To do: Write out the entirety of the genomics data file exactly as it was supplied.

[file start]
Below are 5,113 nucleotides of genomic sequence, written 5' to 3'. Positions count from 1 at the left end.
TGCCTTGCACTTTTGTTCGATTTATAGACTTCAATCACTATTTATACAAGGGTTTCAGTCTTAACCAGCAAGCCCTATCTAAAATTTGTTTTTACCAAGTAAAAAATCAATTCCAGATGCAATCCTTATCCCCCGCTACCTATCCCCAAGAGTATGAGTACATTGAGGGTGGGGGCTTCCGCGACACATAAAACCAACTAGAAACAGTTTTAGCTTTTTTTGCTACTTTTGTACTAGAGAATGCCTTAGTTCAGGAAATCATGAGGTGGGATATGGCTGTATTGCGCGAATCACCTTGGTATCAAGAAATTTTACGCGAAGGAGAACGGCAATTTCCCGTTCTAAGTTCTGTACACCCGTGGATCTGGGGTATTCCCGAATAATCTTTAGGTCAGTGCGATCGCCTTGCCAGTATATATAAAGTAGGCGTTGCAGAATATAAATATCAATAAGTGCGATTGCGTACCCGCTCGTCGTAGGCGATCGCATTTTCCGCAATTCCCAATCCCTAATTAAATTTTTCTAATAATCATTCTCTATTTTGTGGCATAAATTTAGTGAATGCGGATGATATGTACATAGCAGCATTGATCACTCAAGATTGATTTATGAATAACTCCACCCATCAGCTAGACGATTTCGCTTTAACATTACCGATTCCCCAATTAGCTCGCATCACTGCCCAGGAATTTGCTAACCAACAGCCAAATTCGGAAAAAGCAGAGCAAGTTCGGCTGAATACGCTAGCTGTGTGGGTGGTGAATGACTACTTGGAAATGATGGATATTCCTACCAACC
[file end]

Below are 5,113 nucleotides of genomic sequence, written 5' to 3'. Positions count from 1 at the left end.
TGCCTTGCACTTTTGTTCGATTTATAGACTTCAATCACTATTTATACAAGGGTTTCAGTCTTAACCAGCAAGCCCTATCTAAAATTTGTTTTTACCAAGTAAAAAATCAATTCCAGATGCAATCCTTATCCCCCGCTACCTATCCCCAAGAGTATGAGTACATTGAGGGTGGGGGCTTCCGCGACACATAAAACCAACTAGAAACAGTTTTAGCTTTTTTTGCTACTTTTGTACTAGAGAATGCCTTAGTTCAGGAAATCATGAGGTGGGATATGGCTGTATTGCGCGAATCACCTTGGTATCAAGAAATTTTACGCGAAGGAGAACGGCAATTTCCCGTTCTAAGTTCTGTACACCCGTGGATCTGGGGTATTCCCGAATAATCTTTAGGTCAGTGCGATCGCCTTGCCAGTATATATAAAGTAGGCGTTGCAGAATATAAATATCAATAAGTGCGATTGCGTACCCGCTCGTCGTAGGCGATCGCATTTTCCGCAATTCCCAATCCCTAATTAAATTTTTCTAATAATCATTCTCTATTTTGTGGCATAAATTTAGTGAATGCGGATGATATGTACATAGCAGCATTGATCACTCAAGATTGATTTATGAATAACTCCACCCATCAGCTAGACGATTTCGCTTTAACATTACCGATTCCCCAATTAGCTCGCATCACTGCCCAGGAATTTGCTAACCAACAGCCAAATTCGGAAAAAGCAGAGCAAGTTCGGCTGAATACGCTAGCTGTGTGGGTGGTGAATGACTACTTGGAAATGATGGATATTCCTACCAACC